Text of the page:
Recognizing the need to collect robust data on development work, SDG #17 emphasizes the importance of disability data. In India, World Vision has developed unique survey tools for mapping people with disabilities and their needs and has used this information to support people with disabilities to gain government disability certification, pension, and transportation cards. By simply mapping the needs through robust data collection, disability advisors have encouraged organizational leadership to include disability as a key point in their strategy and focus for the organization.
In these large and small ways, World Vision seeks to meet the development goals set out in the 2030 Agenda for Sustainable Development and ensure that people with disabilities are not left behind. As we celebrate the International Day of Persons with Disabilities on December 3, I understand that these efforts are both monumental and at the same time not enough.
Through the ACCESS project, I have the great privilege to serve wheelchair users and their families. I’ve seen how getting an appropriate wheelchair can open new doors for a child. When communities come together to support that child to go to school, the opportunities are endless. While I know that wheelchair provision can lead to social inclusion, I also know that we can do more to break down the barriers that people with disabilities face in their communities and around the world.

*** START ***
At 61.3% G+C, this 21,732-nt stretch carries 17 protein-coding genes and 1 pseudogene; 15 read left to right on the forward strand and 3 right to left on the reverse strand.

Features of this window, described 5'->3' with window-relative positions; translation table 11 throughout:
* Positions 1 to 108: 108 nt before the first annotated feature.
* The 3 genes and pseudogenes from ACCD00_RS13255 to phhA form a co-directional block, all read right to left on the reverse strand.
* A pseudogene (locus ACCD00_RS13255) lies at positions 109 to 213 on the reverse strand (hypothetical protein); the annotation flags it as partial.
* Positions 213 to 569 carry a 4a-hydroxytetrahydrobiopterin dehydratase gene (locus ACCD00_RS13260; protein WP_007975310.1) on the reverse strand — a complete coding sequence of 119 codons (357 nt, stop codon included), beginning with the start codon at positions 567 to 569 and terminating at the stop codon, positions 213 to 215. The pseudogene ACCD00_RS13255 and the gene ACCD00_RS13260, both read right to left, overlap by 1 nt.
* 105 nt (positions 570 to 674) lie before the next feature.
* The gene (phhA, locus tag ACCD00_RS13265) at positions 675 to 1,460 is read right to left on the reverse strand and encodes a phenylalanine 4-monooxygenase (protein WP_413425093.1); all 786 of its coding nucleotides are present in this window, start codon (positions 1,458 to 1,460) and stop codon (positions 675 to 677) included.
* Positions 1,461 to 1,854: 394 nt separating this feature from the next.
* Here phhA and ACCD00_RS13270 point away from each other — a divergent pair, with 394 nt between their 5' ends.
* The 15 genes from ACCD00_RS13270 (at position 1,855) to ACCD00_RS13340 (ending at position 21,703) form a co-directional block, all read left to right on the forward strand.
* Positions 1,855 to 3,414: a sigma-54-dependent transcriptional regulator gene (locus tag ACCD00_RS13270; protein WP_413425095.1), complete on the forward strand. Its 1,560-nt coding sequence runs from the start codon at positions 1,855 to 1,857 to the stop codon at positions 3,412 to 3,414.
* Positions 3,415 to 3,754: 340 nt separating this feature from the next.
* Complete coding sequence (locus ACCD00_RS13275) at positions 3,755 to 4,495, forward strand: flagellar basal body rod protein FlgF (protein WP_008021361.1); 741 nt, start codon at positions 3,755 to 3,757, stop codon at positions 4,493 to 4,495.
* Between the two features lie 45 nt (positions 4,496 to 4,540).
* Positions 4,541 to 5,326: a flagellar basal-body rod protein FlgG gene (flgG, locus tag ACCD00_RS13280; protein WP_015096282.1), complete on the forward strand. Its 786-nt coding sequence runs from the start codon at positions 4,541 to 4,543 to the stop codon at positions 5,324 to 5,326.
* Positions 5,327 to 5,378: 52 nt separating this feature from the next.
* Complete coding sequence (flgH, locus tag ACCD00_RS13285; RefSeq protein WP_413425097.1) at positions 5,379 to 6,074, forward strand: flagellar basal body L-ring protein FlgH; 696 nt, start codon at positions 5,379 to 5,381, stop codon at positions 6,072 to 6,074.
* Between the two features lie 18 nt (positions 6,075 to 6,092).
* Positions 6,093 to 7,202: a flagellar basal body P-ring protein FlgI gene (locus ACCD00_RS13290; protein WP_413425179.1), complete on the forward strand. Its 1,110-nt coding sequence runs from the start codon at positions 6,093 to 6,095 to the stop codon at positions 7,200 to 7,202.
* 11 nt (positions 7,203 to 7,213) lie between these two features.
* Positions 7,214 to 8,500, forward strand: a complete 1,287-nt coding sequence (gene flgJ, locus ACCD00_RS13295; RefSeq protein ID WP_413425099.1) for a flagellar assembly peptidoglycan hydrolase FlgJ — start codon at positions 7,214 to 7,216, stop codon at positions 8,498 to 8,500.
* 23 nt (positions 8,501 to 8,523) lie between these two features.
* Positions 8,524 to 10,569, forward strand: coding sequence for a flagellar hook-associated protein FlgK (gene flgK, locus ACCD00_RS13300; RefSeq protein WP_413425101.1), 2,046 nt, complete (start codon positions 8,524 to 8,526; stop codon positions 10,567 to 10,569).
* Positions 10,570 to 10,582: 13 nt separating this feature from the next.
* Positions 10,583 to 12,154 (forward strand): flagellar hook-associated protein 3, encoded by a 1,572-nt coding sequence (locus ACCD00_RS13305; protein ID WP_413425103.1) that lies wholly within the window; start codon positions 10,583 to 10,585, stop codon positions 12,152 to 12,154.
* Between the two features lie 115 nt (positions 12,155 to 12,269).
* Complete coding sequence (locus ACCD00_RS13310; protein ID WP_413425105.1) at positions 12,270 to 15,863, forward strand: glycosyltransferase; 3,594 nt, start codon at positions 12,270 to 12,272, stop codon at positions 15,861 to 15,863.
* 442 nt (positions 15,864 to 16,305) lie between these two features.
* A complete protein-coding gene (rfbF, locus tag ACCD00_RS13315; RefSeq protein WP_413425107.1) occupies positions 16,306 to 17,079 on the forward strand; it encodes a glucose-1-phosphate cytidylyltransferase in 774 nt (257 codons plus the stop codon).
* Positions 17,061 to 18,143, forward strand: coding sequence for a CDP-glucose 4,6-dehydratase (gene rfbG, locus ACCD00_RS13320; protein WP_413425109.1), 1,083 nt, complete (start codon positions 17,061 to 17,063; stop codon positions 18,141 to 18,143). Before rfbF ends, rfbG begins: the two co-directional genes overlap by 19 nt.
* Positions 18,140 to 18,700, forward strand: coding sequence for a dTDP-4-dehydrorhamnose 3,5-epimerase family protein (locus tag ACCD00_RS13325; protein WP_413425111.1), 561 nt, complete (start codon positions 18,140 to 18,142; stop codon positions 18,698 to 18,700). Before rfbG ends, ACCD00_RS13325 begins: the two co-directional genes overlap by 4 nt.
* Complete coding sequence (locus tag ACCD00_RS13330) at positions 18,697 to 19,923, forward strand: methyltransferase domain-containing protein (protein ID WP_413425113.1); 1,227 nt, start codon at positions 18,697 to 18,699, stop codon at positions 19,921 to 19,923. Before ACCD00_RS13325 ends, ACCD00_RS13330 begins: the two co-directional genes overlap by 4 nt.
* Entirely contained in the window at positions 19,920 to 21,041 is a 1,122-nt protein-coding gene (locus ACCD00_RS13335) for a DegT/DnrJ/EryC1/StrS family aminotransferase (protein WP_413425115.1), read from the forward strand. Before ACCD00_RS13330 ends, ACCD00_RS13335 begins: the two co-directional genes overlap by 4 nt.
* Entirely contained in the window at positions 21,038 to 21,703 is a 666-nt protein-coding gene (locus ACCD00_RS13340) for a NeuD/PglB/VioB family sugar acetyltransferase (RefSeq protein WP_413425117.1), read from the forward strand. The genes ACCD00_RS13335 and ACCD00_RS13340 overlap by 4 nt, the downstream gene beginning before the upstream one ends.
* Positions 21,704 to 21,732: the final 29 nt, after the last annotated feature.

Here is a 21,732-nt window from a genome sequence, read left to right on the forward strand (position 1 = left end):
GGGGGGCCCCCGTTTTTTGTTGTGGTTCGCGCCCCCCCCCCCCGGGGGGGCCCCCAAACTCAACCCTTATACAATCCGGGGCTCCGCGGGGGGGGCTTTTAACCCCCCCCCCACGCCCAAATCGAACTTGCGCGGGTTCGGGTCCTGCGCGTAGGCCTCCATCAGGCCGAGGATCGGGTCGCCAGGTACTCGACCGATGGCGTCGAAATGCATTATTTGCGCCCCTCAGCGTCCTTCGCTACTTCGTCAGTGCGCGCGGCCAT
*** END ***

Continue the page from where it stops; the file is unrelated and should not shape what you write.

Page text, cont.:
This year—the 10th anniversary of the UN Convention on the Rights of People with Disabilities and the first year of SDG implementation—I hope that you will join me in taking action with and for people with disabilities. Check out the World Vision Gift Catalog where you can donate to support children with disabilities or pay to ship and deliver a wheelchair. Visit World Vision’s website to learn about sponsoring a child—our sponsorship model benefits all children in a community, including those with disabilities. Or pay to have a school or other infrastructure upgraded to be accessible.
At a time when the world has the tremendous opportunity to build safe and welcoming communities for people with disabilities, don’t you want to be a part of the solution? I sure do, and I am so very proud that World Vision does, too!
Chandra Whetstine is the Project Director of World Vision's ACCESS program.
Projects mentioned above are made possible by the generous support of the American people through the United States Agency for International Development (USAID). The blog contents are the responsibility of World Vision, Inc. and do not necessarily reflect the views of USAID or the United States Government.